A report by the Federal Audit Office blamed declining class attendance on the poor quality of the courses and said that much of the money spent since the end of 2015 ultimately “amounted to nothing.”
The main problem here is that if a migrant cannot speak the language, it is obviously very difficult to get a job. That remains one of the core challenges to the stated objective of building up a German workforce with the refugee influx. “If a refugee hasn’t yet mastered our written and spoken language, and for example can’t read safety instructions on the job, then employment is difficult,” says the head of the Federal Employment Agency, Detlef Scheele.
Helping refugees find work is an obvious cornerstone of any successful integration policy, but the government’s official figures paint a distressing picture. Among recipients of long-term welfare benefits (including dependents), nearly one in six is from one of the eight countries of origin that most asylum seekers come from (Syria, Iraq, Afghanistan, Eritrea, Iran, Pakistan, Somalia and Nigeria). Of Germany’s nearly 1.4 million refugees, only 202,000 have jobs that make social security contributions. Of those receiving the long-term social welfare benefits in Germany, almost every sixth recipient is from one of t. So that is the statistic includes men, women and children.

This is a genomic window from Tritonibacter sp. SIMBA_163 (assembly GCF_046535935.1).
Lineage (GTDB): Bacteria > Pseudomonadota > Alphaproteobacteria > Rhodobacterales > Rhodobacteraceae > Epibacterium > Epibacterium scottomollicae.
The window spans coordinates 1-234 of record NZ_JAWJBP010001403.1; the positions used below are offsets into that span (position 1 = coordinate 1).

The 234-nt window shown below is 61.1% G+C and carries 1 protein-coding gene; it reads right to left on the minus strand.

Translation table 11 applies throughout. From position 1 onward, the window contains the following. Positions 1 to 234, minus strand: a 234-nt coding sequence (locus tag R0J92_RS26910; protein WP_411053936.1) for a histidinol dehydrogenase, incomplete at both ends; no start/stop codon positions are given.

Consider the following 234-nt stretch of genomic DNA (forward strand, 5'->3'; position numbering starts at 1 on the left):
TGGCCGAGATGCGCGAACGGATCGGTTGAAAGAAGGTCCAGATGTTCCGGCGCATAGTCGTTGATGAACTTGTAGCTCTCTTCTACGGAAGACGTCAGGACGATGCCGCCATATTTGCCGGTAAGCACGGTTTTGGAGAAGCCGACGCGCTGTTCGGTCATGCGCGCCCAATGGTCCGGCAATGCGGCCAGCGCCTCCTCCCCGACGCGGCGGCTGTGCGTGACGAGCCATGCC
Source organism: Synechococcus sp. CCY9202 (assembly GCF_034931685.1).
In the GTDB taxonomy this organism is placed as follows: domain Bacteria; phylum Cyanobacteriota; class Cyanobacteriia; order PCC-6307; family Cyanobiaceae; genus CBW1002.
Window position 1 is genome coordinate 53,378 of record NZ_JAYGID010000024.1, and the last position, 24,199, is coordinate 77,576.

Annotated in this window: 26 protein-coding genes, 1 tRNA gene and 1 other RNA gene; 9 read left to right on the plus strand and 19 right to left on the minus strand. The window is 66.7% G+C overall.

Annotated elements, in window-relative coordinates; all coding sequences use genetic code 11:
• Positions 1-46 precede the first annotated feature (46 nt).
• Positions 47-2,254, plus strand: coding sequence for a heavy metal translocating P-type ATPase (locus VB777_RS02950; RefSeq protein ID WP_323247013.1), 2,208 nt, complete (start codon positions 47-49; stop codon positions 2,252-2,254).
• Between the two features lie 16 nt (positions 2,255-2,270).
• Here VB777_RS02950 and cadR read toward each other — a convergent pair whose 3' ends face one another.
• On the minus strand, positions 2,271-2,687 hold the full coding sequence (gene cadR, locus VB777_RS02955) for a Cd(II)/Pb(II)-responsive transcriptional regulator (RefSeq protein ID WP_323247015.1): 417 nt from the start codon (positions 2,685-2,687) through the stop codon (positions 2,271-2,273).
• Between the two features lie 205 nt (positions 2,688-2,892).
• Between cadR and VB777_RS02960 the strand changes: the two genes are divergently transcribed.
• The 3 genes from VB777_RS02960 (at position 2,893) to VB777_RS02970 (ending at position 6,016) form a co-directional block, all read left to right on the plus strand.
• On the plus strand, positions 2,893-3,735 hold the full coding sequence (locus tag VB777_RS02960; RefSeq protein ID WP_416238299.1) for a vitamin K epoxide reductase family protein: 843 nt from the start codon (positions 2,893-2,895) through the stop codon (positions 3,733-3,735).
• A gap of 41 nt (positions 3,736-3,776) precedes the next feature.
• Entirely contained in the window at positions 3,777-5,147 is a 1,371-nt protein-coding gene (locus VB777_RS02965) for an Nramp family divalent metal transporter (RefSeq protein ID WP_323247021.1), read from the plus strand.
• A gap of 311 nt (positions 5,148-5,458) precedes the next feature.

For the companies interested in hiring refugees, there are additional hurdles, according to a survey late last year by the Association of German Chambers of Commerce and Industry. It polled companies participating in its “Businesses Integrate Refugees” network and found that the language barrier, while problematic, wasn’t the top concern. Instead, complicated rules and procedures associated with residency and work permits, as well as the threat of deportation, were listed as the main obstacles to hiring.
For non-Germans, there is also a long and difficult process to get professional qualifications verified. The Federal Employment Agency has launched a pilot project that would help refugees who lack formal documentation of their professions, but it has been met with resistance from trade associations eager to maintain control over the certification process.